iPads Hit Classrooms, A New Meaning to Bringing an Apple to Class


Which of the first cars was nicer?

There’s something different at Thornton Academy this year.  It’s not the cafeteria food, it’s not the building itself, although there were some renovations this summer.  It’s the fact that wherever you look, students will be staring down at brand new  Apple iPads in their classes.

In Latin class, for example, students who used to have no way to translate tough pieces of Latin can now tap on the word and see its definition instantly.  Senior Jacob Jalbert, says that it’s very helpful with his homework. “The words are right there in front of you and it’s really cool,” Jalbert says.

It’s a huge change from traditional methods at Thornton, where whiteboards and bulky textbooks have been the key tools for the past generations.

T.A. students are not alone in this transition. This year, nearly 40,000 Maine public school students and teachers are utilizing iPads purchased under a contract put in place last year by the Maine Department of Education.

Thornton is just one school in a sort of revolution of technological advancement in the United States educational system to start implementing iPads into everyday student life.  Younger age groups have been doing it for years, and school administrators everywhere have seen the potential for iPads to change the traditional ways of schooling.

According to Apple’s official website, the main talking point with iPads in classrooms is the fact that students can now lift the burden of carrying around massive weights on their backs, and replace them with online textbooks.

At Thornton Academy, students in science and math classes use the iPads to check up on their knowledge with mini quizlets on an app called Nearpod which allows teachers to see students’ grades instantly, which has never been a feature before in schools.

According to bbcactive.com, iPads bring students more resources than ever before, what with thesaurus’, dictionaries, and encyclopedias all at their disposal, and all within reach with the swipe of a finger.

According to Pearson Foundation’s survey, more than six in ten college and high school students agree that tablets are more efficient for studying.

Also, in a study done by Houghton Mifflin Harcourt in California, students using iPads saw that their math test scores increased by 20 percent in one year.  The research shows that they can be beneficial tools for students all across the country.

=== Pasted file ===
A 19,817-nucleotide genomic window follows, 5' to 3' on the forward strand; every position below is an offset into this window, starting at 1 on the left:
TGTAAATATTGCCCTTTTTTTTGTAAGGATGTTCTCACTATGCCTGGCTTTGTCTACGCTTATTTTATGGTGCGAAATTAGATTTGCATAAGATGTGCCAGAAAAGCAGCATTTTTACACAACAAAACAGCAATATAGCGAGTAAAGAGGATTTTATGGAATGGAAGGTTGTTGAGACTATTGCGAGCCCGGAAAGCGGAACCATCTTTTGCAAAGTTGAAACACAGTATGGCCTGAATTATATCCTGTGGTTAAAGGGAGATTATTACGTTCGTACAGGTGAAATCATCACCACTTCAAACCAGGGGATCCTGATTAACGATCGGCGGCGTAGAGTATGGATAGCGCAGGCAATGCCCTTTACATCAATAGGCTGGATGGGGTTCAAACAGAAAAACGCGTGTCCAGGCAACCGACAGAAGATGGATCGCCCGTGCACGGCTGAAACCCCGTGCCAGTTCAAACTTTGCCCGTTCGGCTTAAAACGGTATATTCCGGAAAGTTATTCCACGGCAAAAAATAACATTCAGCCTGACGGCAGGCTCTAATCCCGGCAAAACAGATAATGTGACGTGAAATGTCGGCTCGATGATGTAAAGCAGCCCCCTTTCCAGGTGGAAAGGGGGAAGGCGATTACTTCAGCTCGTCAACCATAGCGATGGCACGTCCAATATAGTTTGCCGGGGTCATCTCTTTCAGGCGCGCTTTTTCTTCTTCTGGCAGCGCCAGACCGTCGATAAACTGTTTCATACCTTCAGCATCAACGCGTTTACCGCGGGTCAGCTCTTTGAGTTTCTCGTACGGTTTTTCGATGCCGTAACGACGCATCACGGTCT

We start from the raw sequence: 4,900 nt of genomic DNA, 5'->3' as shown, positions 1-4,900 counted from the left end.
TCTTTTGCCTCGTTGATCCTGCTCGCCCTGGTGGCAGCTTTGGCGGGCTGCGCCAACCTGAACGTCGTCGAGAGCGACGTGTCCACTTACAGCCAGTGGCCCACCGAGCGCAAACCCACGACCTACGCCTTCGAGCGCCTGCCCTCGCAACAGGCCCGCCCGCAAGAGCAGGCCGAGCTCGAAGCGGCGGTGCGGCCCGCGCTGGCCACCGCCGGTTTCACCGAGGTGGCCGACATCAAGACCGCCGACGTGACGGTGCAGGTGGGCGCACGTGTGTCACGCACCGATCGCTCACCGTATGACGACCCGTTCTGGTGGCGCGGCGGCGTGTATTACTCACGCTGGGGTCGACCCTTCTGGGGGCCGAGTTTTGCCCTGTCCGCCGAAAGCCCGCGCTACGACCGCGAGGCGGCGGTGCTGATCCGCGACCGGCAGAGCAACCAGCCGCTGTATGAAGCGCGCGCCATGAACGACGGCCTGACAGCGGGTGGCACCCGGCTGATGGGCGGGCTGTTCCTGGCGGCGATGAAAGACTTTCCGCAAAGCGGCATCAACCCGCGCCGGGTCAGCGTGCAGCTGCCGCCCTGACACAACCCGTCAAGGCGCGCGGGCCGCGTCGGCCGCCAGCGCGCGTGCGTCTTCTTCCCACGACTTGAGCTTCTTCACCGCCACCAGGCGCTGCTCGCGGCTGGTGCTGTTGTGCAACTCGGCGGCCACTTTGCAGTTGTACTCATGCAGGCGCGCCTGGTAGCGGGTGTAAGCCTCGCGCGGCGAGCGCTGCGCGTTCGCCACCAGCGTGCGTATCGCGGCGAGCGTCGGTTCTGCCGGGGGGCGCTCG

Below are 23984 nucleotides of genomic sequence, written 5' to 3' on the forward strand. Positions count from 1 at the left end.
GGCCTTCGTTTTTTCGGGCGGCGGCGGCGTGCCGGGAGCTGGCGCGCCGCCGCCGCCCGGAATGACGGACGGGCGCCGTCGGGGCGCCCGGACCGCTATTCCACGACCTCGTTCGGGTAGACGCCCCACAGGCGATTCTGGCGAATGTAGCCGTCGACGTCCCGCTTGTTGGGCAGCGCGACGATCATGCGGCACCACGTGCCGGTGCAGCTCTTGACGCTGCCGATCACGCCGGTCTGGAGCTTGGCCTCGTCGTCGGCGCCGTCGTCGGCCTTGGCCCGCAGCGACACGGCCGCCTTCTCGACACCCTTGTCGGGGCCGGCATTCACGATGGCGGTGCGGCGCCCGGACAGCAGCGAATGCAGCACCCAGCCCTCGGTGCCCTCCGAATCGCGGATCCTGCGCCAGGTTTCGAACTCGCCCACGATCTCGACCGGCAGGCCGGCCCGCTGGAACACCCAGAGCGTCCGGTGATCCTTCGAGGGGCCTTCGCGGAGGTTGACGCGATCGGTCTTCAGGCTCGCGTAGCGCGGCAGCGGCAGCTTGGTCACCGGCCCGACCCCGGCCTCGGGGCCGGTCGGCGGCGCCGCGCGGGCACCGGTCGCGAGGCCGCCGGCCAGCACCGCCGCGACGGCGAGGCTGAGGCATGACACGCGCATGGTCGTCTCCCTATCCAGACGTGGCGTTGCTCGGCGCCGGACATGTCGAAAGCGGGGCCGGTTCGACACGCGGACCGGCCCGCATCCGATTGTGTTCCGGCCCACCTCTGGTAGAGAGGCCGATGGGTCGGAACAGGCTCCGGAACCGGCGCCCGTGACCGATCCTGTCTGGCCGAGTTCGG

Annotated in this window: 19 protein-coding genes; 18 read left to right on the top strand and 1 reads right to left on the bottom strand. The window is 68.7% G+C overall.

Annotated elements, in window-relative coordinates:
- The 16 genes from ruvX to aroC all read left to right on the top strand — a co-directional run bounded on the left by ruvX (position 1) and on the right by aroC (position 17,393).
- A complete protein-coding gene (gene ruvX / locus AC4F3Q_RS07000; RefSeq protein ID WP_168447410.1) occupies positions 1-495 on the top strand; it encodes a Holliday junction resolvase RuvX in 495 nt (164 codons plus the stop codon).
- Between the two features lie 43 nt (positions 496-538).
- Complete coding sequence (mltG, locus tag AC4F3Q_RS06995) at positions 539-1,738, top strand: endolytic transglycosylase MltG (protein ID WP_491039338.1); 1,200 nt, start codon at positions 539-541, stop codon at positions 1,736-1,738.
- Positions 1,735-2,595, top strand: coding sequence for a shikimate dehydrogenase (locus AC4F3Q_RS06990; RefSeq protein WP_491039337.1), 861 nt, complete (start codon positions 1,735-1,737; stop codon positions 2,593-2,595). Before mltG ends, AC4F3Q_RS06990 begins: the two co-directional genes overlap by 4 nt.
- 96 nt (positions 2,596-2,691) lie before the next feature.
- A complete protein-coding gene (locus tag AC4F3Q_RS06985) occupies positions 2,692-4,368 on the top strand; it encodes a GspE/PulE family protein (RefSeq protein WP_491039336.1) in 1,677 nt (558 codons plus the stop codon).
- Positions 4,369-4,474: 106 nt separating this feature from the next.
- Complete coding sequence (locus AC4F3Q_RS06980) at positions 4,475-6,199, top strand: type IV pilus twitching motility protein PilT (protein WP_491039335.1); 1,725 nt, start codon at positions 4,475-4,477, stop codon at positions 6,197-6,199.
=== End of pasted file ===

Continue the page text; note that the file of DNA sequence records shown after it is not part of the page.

iPads couldn’t of come at a better time in the ever changing world of technology.  Google has just announced that they will be allocating five terabytes of storage space for each student and teacher on Google Drive.  Google is calling the program Google Drives for Education.

By giving students and teachers so much storage space, Google is looking to expand educational opportunities and give students a place to store their creative and inventive ideas.  They will virtually never run out of space with five terabytes.   

At Thornton Academy, the school has brought in staff members specifically for the new iPads to make sure the transition from traditional school methods to iPads is a smooth as possible.

Mrs. Doyle is the school’s primary Tech Integration Specialist.  When asked about google drives for education and iPads in school, she said,  “I’ve been here for a short time, but I’ve never seen someone even come close to using all their storage.”  She says that she doesn’t think that all the new technology will immediately affect a transition from common schools methods to electronic versions.  Even though people can now store all their class materials online, things won’t change in the foreseeable future, according to Doyle.

But when they do change, they’ll change fast.  iPads are quickly taking over in schools all throughout the country, and around the world.  They offer a quick, efficient way for taks to be accomplished, that, in the past, might not be as easy using school methods of the past.

“The whole point seems to be to make life easier for us,” says senior Jacob Jalbert.  “And it is getting easier, because I can see what my assignments are online, instead of having to remember them.”

Looking around the school, that seems to be the common trend.  However, Eddie Ines thinks that students may misuse iPads and only use them for games.  “I think students will be using the iPads for games when the teachers aren’t looking.  It sure seems tempting.” Tempting as it may be, students are urged to only play games on their free time.

Mr. Arenstam, the leader of the tech team, says he hates video games. “Video games are sort of the factor that is going to dumb down this generation.” Could he be right? Eddie doesn’t think so. “Video games are nice, and I like them, but I don’t think they make you less smart.”

So whether you love them, or hate them, iPads are rapidly growing into schools around the country and soon around the world, if the trend continues. It shows how much we are going to rely on technology in the future, and how much it is changing our educational world today.

Here at Thornton Academy, iPads are in their trial phase, and, if all should go well, they will stick around for the long haul.  Students are walking the halls with their iPads weighing down their bags now, and not text books.

They are preparing themselves for an ever changing world where technology is heavily relied on to be our number one resource for important information, and they will be one step ahead of the game once they graduate.

So the Thornton Academy motto of “preparing students for a changing world” has never rung truer around these old halls.  This is a new chapter in education, and T.A are definitely diving right into the revolution.

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